The Irish Longitudinal Study on Ageing (TILDA) estimates that 13.1% of the Irish population is vitamin D3 deficient, compared with less than 6% of the US population surveyed in the National Health and Nutrition Examination Survey (NHANES). In recent years, numerous studies have shed light on a potential role for vitamin D3 in breast cancer risk modification and prognosis. We set out to assess the prevalence and clinical significance of vitamin D3 deficiency in women with breast cancer receiving chemotherapy in an Irish oncology dayward.
Retrospective chart review was conducted to collect data incuding patient age, cancer stage at diagnosis, date of treatment initiation and 25-hydroxy vitamin D3 (25(OH)D3) levels at start of treatment. Vitamin D3 deficiency was defined as a value <50 nmol/L. Charlson Comorbidity Index (CCI) was caluclated for all patients. Mean 25(OH)D3 levels by season (autumn, winter, spring, summer) were also caluclated. As the data set was not normally distributed, inter-group comparison was conducted using the Kruskal-Wallis Test with p < 0.05 considered significant.
41 women had available baseline 25(OH)D3 levels and were included. 66% were deficient in 25(OH)D3 at baseline. The prevalence of vitamin D3 deficiency showed substantial seasonal variation, being highest in the winter months (88%) and lowest in the summer months (0%). Furthermore, mean 25(OH)D3 levels were lowest in the winter months (29.0nmol/L + 13.8) and highest in the summer months (66.3nmol/L + 11.5). The difference in mean 25(OH)D3 levels across the four seasons was significant (p = 0.022). Women who were deficient in vitamin D3 tended to be younger (p = 0.00001), have a higher cancer stage (p = 0.0071), and have a less favorable 10-year all cause mortality risk as indicated by their CCI (p = 0.0041).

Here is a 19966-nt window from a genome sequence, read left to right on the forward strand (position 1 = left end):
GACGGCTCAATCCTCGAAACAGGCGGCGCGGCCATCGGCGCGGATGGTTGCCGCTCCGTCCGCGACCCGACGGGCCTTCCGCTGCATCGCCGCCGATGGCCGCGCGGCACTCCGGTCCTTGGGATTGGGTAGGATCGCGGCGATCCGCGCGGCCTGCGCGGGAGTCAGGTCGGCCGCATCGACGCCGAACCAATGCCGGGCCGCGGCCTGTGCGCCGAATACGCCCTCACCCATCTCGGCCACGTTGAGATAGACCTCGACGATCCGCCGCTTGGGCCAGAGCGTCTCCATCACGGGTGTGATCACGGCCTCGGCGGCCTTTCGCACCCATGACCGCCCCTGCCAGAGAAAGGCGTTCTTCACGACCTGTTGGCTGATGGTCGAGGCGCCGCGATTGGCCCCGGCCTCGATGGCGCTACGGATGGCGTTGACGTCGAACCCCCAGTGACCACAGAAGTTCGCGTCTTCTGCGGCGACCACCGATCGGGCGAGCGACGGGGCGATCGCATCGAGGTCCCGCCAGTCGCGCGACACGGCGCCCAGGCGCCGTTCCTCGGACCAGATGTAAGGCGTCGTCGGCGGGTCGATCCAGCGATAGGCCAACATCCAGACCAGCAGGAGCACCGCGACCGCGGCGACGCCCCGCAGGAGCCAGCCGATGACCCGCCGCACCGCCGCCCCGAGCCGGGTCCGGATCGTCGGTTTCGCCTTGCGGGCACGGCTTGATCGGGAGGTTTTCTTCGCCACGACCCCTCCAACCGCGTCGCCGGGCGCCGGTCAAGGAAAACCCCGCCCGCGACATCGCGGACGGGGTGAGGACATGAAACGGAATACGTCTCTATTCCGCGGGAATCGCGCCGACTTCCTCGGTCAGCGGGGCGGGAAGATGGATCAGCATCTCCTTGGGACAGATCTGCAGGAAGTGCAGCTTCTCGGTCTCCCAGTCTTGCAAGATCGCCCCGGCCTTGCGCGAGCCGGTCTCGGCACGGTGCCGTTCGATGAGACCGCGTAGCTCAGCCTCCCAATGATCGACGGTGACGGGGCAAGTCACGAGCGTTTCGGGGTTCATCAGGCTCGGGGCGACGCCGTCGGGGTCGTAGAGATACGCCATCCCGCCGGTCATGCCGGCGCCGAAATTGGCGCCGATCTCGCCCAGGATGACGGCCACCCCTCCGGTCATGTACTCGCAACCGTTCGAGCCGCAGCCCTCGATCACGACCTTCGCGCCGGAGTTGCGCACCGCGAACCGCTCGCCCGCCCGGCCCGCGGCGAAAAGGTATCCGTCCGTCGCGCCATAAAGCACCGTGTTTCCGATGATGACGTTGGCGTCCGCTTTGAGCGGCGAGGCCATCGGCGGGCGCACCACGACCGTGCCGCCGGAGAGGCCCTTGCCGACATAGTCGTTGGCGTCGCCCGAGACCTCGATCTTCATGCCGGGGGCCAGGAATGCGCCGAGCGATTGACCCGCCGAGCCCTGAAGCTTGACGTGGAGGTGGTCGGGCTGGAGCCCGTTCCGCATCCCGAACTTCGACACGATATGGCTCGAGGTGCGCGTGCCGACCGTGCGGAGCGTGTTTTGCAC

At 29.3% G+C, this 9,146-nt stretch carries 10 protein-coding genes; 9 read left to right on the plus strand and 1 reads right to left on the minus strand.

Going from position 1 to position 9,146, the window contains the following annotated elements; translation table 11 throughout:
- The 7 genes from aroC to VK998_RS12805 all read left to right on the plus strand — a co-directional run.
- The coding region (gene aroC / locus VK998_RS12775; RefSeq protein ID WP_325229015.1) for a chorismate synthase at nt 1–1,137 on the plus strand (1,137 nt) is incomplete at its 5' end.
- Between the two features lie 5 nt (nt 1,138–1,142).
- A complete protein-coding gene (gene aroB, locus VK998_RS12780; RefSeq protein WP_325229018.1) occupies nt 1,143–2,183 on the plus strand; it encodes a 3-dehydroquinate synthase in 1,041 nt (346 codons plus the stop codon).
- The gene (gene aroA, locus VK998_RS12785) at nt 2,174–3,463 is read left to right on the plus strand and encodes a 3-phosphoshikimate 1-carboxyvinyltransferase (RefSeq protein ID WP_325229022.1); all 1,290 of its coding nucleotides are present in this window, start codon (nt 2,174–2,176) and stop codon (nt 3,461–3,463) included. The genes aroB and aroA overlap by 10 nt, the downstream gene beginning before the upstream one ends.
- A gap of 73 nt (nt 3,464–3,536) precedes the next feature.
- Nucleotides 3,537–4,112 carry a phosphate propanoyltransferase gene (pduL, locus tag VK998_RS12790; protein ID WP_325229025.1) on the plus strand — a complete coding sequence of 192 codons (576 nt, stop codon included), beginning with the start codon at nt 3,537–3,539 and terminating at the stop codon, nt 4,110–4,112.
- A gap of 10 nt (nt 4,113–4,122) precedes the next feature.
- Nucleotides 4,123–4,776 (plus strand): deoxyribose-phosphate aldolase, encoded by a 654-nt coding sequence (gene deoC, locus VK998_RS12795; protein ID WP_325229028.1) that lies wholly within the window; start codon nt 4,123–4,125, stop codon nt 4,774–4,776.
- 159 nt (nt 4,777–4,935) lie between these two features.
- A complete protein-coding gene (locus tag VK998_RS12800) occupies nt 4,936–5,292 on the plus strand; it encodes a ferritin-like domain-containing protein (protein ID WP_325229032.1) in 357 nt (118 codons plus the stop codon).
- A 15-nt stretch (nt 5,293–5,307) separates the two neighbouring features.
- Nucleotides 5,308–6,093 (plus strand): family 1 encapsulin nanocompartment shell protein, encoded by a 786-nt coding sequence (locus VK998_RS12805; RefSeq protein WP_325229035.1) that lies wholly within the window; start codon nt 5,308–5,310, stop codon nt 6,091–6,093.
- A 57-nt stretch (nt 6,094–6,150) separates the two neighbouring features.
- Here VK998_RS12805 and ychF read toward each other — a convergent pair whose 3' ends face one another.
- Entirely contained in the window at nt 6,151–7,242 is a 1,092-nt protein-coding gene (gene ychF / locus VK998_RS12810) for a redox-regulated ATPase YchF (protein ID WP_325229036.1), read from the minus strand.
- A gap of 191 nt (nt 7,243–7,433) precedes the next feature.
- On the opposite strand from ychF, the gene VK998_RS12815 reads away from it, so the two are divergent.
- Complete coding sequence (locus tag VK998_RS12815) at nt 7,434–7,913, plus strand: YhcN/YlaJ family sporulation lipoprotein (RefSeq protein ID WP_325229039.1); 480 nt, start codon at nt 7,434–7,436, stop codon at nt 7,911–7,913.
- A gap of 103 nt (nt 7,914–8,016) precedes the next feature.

We found a striking prevalence of 25(OH)D3 deficiency among women with breast cancer receiving adjuvant/neoadjuvant chemotherapy in an Irish oncology dayward. Notable seasonal variation in mean vitamin D3 levels was observed. Vitamin D3 deficiency was found to be more prevalent in younger women and was associated with a higher stage of breast cancer as well as a less favorable 10-year all cause mortality risk.
Has not received any funding.
All authors have declared no conflicts of interest.